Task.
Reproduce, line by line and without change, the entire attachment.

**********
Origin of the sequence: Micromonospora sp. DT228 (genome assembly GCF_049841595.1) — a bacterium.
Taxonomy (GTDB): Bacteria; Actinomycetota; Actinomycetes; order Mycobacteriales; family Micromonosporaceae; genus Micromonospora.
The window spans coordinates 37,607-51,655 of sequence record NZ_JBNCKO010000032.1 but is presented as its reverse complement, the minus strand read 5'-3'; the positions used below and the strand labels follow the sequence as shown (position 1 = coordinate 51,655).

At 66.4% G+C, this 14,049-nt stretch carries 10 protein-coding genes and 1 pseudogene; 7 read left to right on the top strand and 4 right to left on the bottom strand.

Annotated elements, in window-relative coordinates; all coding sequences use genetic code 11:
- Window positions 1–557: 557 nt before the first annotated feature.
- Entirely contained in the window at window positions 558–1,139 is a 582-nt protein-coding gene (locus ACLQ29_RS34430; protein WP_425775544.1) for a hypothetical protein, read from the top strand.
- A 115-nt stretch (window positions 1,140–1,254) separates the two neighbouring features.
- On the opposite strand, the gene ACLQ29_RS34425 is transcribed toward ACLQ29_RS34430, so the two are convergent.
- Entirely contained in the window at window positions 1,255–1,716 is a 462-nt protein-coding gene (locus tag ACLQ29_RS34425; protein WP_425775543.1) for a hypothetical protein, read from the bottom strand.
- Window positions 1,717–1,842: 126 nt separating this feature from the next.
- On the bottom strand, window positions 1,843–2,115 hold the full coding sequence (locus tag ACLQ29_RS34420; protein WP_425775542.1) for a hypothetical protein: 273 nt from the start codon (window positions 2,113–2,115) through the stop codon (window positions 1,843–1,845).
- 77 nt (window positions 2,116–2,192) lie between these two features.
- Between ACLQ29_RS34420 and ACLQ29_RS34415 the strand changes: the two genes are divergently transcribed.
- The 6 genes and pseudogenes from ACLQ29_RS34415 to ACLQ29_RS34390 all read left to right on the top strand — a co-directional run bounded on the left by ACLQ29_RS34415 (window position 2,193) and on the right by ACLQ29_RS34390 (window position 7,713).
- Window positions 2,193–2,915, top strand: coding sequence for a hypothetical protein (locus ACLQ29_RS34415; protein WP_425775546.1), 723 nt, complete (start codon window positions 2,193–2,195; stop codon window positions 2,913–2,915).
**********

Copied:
Origin of the sequence: Micromonospora sp. DT228 (genome assembly GCF_049841595.1) — a bacterium.
Taxonomy (GTDB): Bacteria; Actinomycetota; Actinomycetes; order Mycobacteriales; family Micromonosporaceae; genus Micromonospora.
The window spans coordinates 37,607-51,655 of sequence record NZ_JBNCKO010000032.1 but is presented as its reverse complement, the minus strand read 5'-3'; the positions used below and the strand labels follow the sequence as shown (position 1 = coordinate 51,655).

At 66.4% G+C, this 14,049-nt stretch carries 10 protein-coding genes and 1 pseudogene; 7 read left to right on the top strand and 4 right to left on the bottom strand.

Annotated elements, in window-relative coordinates; all coding sequences use genetic code 11:
- Window positions 1–557: 557 nt before the first annotated feature.
- Entirely contained in the window at window positions 558–1,139 is a 582-nt protein-coding gene (locus ACLQ29_RS34430; protein WP_425775544.1) for a hypothetical protein, read from the top strand.
- A 115-nt stretch (window positions 1,140–1,254) separates the two neighbouring features.
- On the opposite strand, the gene ACLQ29_RS34425 is transcribed toward ACLQ29_RS34430, so the two are convergent.
- Entirely contained in the window at window positions 1,255–1,716 is a 462-nt protein-coding gene (locus tag ACLQ29_RS34425; protein WP_425775543.1) for a hypothetical protein, read from the bottom strand.
- Window positions 1,717–1,842: 126 nt separating this feature from the next.
- On the bottom strand, window positions 1,843–2,115 hold the full coding sequence (locus tag ACLQ29_RS34420; protein WP_425775542.1) for a hypothetical protein: 273 nt from the start codon (window positions 2,113–2,115) through the stop codon (window positions 1,843–1,845).
- 77 nt (window positions 2,116–2,192) lie between these two features.
- Between ACLQ29_RS34420 and ACLQ29_RS34415 the strand changes: the two genes are divergently transcribed.
- The 6 genes and pseudogenes from ACLQ29_RS34415 to ACLQ29_RS34390 all read left to right on the top strand — a co-directional run bounded on the left by ACLQ29_RS34415 (window position 2,193) and on the right by ACLQ29_RS34390 (window position 7,713).
- Window positions 2,193–2,915, top strand: coding sequence for a hypothetical protein (locus ACLQ29_RS34415; protein WP_425775546.1), 723 nt, complete (start codon window positions 2,193–2,195; stop codon window positions 2,913–2,915).